Date: Friday, March 16, 2018 at 2:51 PM

To: "user@kudu.apache.org<mailto:user@kudu.apache.org>" <user@kudu.apache.org<mailto:user@kudu.apache.org>>
Subject: Re: "broadcast" tablet replication for kudu?

It's worth noting that, even if your table is replicated, Impala's planner is unaware of this
fact and it will give the same plan regardless. That is to say, rather than every node scanning
its local copy, instead a single node will perform the whole scan (assuming it's a small table)
and broadcast it from there within the scope of a single query. So, I don't think you'll see
any performance improvements on Impala queries by attempting something like an extremely high
replication count.

I could see bumping the replication count to 5 for these tables since the extra storage cost
is low and it will ensure higher availability of the important central tables, but I'd be
surprised if there is any measurable perf impact.


On Fri, Mar 16, 2018 at 11:35 AM, Clifford Resnick <cresnick@mediamath.com<mailto:cresnick@mediamath.com>>
Thanks for that, glad I was wrong there! Aside from replication considerations, is it also
recommended the number of tablet servers be odd?

I will check forums as you suggested, but from what I read after searching is that Impala
relies on user configured caching strategies using HDFS cache.  The workload for these tables
is very light write, maybe a dozen or so records per hour across 6 or 7 tables. The size of
the tables ranges from thousands to low millions of rows so so sub-partitioning would not
be required. So perhaps this is not a typical use-case but I think it could work quite well
with kudu.

From: Dan Burkert <danburkert@apache.org<mailto:danburkert@apache.org>>
Reply-To: "user@kudu.apache.org<mailto:user@kudu.apache.org>" <user@kudu.apache.org<mailto:user@kudu.apache.org>>
Date: Friday, March 16, 2018 at 2:09 PM
To: "user@kudu.apache.org<mailto:user@kudu.apache.org>" <user@kudu.apache.org<mailto:user@kudu.apache.org>>
Subject: Re: "broadcast" tablet replication for kudu?

The replication count is the number of tablet servers which Kudu will host copies on.  So
if you set the replication level to 5, Kudu will put the data on 5 separate tablet servers.
 There's no built-in broadcast table feature; upping the replication factor is the closest
thing.  A couple of things to keep in mind:

- Always use an odd replication count.  This is important due to how the Raft algorithm works.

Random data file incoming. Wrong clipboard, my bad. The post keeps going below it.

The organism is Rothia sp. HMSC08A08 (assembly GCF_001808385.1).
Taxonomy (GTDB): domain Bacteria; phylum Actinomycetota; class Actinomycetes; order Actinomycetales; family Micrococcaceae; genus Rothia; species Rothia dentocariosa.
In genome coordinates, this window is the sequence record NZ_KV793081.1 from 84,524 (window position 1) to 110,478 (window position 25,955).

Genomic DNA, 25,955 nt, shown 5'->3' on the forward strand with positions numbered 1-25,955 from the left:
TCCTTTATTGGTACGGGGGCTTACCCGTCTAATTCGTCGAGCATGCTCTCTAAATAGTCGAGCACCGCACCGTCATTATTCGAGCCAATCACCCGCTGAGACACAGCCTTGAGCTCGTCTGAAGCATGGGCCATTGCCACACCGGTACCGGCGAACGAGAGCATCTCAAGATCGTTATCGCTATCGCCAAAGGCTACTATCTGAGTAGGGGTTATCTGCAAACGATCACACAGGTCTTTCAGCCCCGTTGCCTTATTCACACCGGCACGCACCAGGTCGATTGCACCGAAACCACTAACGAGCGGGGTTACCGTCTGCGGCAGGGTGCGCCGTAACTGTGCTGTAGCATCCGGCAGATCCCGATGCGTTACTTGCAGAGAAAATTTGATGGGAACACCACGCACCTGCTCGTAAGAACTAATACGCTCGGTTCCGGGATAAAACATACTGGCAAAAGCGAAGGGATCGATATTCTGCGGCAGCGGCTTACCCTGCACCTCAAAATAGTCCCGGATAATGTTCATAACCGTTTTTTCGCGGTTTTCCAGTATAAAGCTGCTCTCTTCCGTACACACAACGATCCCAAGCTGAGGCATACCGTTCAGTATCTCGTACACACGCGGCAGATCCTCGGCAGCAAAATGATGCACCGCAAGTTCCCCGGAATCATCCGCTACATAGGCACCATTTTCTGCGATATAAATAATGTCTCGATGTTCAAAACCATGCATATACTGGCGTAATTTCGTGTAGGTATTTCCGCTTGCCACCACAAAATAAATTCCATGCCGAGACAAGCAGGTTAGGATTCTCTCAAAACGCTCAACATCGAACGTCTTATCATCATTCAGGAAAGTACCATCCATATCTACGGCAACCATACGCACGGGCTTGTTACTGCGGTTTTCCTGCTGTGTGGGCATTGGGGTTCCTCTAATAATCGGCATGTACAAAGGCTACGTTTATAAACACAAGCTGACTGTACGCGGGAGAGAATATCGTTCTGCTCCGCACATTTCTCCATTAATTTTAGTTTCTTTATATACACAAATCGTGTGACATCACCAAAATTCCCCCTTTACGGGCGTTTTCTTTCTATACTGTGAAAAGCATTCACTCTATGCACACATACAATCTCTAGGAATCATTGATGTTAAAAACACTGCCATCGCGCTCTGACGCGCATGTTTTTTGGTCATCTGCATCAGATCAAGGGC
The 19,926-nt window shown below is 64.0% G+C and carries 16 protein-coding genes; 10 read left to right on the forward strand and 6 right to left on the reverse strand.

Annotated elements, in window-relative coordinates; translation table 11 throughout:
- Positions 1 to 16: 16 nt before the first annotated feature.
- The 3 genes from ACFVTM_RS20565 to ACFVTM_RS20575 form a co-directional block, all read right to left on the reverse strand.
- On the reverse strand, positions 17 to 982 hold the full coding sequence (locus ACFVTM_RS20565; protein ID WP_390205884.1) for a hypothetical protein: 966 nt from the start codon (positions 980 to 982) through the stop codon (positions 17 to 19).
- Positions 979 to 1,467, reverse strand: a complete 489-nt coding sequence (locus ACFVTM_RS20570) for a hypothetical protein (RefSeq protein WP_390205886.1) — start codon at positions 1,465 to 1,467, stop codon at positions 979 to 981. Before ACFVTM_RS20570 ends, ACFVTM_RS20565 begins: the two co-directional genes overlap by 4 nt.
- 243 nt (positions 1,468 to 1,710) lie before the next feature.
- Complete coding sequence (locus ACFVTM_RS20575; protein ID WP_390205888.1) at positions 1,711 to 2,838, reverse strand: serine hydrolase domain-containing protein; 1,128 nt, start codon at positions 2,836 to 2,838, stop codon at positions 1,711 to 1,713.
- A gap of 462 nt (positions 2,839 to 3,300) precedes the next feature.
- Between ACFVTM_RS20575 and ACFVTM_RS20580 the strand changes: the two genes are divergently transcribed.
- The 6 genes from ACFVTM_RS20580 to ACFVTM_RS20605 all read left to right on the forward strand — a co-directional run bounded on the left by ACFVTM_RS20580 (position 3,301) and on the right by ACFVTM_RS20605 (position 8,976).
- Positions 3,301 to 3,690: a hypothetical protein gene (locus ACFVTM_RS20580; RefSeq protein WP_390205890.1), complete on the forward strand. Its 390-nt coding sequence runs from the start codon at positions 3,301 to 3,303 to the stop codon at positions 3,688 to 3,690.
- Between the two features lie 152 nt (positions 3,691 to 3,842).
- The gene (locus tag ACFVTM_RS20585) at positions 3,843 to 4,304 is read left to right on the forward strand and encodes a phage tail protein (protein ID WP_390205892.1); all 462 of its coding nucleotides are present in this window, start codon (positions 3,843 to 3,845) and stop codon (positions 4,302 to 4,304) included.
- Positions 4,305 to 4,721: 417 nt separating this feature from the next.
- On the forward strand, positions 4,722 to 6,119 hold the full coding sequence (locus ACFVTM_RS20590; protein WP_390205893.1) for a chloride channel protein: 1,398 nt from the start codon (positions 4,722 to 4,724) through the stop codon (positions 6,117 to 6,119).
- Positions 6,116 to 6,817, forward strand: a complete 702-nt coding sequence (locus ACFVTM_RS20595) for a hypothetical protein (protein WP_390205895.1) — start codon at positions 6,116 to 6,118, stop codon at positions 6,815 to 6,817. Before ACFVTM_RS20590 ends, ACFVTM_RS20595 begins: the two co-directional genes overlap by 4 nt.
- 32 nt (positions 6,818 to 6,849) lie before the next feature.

Recent versions of Kudu won't even let you specify an even number without flipping some flags.
- We don't test much much beyond 5 replicas.  It should work, but you may run in to issues
since it's a relatively rare configuration.  With a heavy write workload and many replicas
you are even more likely to encounter issues.

It's also worth checking in an Impala forum whether it has features that make joins against
small broadcast tables better?  Perhaps Impala can cache small tables locally when doing joins.

- Dan

On Fri, Mar 16, 2018 at 10:55 AM, Clifford Resnick <cresnick@mediamath.com<mailto:cresnick@mediamath.com>>
The problem is, AFIK, that replication count is not necessarily the distribution count, so
you can't guarantee all tablet servers will have a copy.

On Mar 16, 2018 1:41 PM, Boris Tyukin <boris@boristyukin.com<mailto:boris@boristyukin.com>>
I'm new to Kudu but we are also going to use Impala mostly with Kudu. We have a few tables
that are small but used a lot. My plan is replicate them more than 3 times. When you create
a kudu table, you can specify number of replicated copies (3 by default) and I guess you can
put there a number, corresponding to your node count in cluster. The downside, you cannot
change that number unless you recreate a table.

On Fri, Mar 16, 2018 at 10:42 AM, Cliff Resnick <cresny@gmail.com<mailto:cresny@gmail.com>>
We will soon be moving our analytics from AWS Redshift to Impala/Kudu. One Redshift feature
that we will miss is its ALL Distribution, where a copy of a table is maintained on each server.
We define a number of metadata tables this way since they are used in nearly every query.
We are considering using parquet in HDFS cache for these, and Kudu would be a much better
fit for the update semantics but we are worried about the additional contention.  I'm wondering
if having a Broadcast, or ALL, tablet replication might be an easy feature to add to Kudu?


Todd Lipcon
Software Engineer, Cloudera

Todd Lipcon
Software Engineer, Cloudera

Todd Lipcon
Software Engineer, Cloudera

Architect - Business Intelligence + Data Science
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Todd Lipcon
Software Engineer, Cloudera

Mauricio Aristizabal
Architect - Data Pipeline

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Mauricio Aristizabal
Architect - Data Pipeline

M  323 309 4260